Making Friends, Creating Maps, Growing our Shared Power

This is a rough beginning to a longer work, tentatively entitled Rot, Fermentation, Counterlogistics.

As those committed to ending the current order, to establishing a new world, we must do more than engage in hand-to-hand combat with the state and capital, moving mindlessly from one protest to the next. We also must be theorists and strategists, surveying the terrain of struggle, creating maps, marking paths and building a collective analysis. 

And, this of course what we have always done when we are with our friends: conversations over coffee and cigarettes sprung from chance encounters in cafes, conversations about what is happening, how we relate to each other, what is to be done. It happens when we retreat to the kitchen after the protest, discussing what when wrong, what we will do next time as the fumes from the onions cause our eyes to remember the sting of the pepper spray. It happens in the clandestine friendships that blossom among people laboring together: the discussions of wages, promotions, agreements not to work to hard that are made in the break rooms, on the assembly line, in the delivery trucks and all these other fugitive publics.  It happens when we travel and find new friends: at the action camp, the convergence space, the humanitarian aid encampment, the international brigades, the social center or the infoshop. In these moments and spaces of encounter, we are overjoyed to find we are not alone and immediately set about understanding, translating and building a shared analysis of how our situated struggles correspond to this historical moment.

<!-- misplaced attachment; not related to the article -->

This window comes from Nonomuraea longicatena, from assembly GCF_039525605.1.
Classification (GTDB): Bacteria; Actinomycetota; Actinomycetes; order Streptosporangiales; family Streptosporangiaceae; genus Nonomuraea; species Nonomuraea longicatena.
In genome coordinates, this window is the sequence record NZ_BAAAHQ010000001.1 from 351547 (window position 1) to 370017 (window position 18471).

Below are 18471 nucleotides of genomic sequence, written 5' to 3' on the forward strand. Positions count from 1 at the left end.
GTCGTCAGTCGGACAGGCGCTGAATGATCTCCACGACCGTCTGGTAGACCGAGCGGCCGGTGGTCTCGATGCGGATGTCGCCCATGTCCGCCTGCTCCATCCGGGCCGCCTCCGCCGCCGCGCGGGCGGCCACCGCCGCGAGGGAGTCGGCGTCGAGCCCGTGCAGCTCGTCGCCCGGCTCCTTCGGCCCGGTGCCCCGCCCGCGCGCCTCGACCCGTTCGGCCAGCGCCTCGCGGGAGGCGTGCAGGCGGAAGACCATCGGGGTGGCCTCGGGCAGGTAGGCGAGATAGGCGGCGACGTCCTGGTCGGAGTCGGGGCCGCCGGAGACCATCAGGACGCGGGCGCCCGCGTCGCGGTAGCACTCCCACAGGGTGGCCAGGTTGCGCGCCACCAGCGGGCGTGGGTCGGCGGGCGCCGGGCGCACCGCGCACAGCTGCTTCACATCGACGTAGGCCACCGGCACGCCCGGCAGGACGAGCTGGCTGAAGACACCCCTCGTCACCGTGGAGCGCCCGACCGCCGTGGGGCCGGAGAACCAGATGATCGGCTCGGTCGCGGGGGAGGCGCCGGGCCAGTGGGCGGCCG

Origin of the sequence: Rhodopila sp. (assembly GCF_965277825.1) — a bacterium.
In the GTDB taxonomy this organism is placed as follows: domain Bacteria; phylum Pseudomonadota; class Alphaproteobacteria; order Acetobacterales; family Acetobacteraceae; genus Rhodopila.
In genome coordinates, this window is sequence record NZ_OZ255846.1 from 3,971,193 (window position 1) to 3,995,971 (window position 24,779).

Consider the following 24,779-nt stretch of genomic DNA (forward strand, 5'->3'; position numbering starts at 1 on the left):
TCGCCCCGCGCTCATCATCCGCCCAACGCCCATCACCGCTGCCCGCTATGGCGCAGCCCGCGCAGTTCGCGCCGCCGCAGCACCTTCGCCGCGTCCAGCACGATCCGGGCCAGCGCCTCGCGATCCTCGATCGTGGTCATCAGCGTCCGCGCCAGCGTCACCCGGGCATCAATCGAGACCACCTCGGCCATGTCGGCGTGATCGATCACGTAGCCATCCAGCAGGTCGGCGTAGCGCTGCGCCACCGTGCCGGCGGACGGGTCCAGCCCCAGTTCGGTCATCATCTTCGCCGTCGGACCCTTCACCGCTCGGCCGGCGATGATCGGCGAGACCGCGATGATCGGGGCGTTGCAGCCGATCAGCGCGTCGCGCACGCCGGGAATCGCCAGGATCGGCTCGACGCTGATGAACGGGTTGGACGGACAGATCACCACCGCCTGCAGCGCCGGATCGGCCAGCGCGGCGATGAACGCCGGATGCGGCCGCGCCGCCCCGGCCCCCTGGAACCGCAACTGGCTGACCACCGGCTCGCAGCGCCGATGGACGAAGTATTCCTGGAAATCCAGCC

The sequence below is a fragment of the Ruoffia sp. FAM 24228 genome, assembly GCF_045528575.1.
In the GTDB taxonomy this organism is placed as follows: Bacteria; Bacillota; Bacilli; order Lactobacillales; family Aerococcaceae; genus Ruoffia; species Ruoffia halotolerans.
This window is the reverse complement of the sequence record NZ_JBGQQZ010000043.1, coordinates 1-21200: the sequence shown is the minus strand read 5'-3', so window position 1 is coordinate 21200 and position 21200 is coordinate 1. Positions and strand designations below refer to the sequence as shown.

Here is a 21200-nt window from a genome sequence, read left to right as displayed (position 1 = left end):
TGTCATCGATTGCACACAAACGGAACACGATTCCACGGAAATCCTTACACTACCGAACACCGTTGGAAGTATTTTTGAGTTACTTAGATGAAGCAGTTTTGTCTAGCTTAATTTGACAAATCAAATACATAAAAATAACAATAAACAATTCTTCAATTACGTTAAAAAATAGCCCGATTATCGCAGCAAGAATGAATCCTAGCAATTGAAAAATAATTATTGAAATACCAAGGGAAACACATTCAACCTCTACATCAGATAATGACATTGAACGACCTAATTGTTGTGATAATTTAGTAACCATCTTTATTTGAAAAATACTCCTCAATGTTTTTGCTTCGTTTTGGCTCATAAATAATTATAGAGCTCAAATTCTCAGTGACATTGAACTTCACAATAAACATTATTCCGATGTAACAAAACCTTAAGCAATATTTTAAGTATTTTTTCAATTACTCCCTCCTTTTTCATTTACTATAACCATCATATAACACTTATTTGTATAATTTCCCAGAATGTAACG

And as we talk, as our friendships deepen through this collaborative work of coming to a shared understanding, we being to write, to put what we have learned into words. We spend hours stapling and folding our zines, building websites, laying out books and journals, recording podcasts and getting into the work of public-ation. Then we send these products to the book-fairs, the libraries, the feeds, the newsletters, the mailing lists. We pamphlet crowds and leave flyers on the subways. In short we leave the traces of our friendships and conversation, our plans of attack, our maps to another world, in hopes that a friend might find them, might join in our conversations, might join our fugitive public that we have labored to build. 

Such is the work of the organic intellectual, the militant researcher, the theorists grounded in struggle: making friends, creating maps together and, then, finding new friends, new accomplices, creating new publics. In short: growing our shared power through these formal and informal practices of sharing.